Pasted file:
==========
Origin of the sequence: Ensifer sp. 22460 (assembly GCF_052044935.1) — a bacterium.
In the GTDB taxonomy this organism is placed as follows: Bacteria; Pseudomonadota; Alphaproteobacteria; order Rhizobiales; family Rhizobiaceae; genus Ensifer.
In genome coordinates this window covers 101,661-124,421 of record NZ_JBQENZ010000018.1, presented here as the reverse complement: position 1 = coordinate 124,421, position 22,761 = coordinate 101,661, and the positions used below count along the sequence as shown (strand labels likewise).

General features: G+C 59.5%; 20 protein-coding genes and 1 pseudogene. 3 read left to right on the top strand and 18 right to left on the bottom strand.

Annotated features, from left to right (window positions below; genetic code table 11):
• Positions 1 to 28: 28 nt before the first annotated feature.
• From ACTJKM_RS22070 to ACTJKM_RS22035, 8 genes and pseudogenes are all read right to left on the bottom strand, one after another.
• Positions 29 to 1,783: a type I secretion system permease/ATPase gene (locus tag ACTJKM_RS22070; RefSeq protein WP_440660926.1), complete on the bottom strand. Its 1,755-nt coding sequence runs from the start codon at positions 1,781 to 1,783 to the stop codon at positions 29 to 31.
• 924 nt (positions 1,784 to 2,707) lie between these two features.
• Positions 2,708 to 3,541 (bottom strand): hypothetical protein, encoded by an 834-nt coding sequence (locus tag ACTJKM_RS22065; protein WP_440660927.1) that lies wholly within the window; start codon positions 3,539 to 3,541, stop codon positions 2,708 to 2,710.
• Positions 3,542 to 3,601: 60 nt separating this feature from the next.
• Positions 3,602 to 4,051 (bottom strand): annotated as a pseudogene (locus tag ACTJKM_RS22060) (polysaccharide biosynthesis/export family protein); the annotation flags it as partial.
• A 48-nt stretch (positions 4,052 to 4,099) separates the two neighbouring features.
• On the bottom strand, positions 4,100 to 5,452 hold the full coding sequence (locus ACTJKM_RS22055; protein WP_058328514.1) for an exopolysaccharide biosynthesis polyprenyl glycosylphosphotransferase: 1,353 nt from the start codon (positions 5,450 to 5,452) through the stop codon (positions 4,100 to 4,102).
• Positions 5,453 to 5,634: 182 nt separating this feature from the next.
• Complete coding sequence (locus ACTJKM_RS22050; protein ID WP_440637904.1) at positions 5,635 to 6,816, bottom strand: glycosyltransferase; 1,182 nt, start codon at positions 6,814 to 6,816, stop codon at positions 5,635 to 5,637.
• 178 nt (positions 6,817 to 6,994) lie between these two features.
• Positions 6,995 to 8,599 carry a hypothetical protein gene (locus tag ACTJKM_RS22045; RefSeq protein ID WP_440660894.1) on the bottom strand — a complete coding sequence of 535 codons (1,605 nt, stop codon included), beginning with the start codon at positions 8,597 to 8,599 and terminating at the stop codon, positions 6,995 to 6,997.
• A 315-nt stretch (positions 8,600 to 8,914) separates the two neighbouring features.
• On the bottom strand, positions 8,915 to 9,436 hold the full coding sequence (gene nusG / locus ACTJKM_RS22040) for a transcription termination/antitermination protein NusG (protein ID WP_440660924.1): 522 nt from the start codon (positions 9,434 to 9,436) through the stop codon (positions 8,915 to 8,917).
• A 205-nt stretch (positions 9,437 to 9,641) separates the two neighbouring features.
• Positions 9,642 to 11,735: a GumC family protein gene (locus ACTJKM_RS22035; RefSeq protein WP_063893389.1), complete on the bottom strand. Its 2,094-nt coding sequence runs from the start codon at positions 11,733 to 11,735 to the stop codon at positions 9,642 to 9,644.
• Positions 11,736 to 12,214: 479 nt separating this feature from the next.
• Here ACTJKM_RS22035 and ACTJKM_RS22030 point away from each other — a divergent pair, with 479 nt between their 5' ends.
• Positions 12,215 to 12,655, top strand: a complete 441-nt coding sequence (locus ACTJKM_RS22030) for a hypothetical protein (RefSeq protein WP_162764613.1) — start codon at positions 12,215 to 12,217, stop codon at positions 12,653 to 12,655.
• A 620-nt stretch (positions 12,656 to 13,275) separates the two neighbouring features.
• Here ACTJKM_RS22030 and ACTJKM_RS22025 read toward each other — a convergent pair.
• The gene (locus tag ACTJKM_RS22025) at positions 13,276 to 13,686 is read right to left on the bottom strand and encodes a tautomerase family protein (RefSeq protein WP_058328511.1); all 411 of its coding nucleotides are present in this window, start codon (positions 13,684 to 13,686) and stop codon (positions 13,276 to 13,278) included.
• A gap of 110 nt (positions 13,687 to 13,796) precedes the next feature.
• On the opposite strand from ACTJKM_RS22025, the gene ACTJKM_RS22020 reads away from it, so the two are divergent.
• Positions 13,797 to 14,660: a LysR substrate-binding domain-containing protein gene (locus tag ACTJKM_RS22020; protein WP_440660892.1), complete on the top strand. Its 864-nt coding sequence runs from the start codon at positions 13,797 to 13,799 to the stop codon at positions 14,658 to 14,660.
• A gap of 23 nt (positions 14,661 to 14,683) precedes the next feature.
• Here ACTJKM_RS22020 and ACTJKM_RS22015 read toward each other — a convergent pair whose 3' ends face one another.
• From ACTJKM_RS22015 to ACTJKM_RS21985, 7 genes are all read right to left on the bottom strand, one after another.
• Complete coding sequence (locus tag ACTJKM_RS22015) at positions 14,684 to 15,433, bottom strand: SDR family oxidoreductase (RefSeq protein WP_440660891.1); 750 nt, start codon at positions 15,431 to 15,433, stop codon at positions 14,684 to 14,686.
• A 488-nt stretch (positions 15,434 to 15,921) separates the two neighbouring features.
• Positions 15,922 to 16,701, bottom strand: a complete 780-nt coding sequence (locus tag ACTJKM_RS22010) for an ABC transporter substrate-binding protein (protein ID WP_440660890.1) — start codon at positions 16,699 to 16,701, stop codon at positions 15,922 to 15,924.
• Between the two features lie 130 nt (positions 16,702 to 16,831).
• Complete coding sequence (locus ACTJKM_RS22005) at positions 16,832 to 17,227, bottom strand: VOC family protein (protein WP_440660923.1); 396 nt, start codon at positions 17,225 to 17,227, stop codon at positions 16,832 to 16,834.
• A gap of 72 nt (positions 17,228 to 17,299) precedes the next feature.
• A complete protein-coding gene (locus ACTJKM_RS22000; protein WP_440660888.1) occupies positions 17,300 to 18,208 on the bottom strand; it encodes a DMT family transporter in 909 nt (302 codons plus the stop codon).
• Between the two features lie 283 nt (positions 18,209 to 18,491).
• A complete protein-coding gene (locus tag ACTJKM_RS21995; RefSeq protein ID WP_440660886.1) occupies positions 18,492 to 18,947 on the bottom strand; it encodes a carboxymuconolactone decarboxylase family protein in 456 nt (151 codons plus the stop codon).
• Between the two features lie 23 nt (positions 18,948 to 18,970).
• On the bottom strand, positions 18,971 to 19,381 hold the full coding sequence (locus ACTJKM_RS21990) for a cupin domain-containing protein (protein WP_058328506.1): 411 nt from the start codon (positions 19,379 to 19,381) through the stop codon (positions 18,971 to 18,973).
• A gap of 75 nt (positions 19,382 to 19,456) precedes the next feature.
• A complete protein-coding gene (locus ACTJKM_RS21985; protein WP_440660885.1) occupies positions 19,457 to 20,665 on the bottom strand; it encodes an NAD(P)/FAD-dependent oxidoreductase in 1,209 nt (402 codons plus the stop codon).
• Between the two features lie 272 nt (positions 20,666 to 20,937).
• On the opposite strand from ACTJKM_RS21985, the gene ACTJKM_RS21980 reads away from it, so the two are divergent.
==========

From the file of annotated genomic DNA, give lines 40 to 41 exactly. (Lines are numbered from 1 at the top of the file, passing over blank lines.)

• A gap of 72 nt (positions 17,228 to 17,299) precedes the next feature.
• A complete protein-coding gene (locus ACTJKM_RS22000; protein WP_440660888.1) occupies positions 17,300 to 18,208 on the bottom strand; it encodes a DMT family transporter in 909 nt (302 codons plus the stop codon).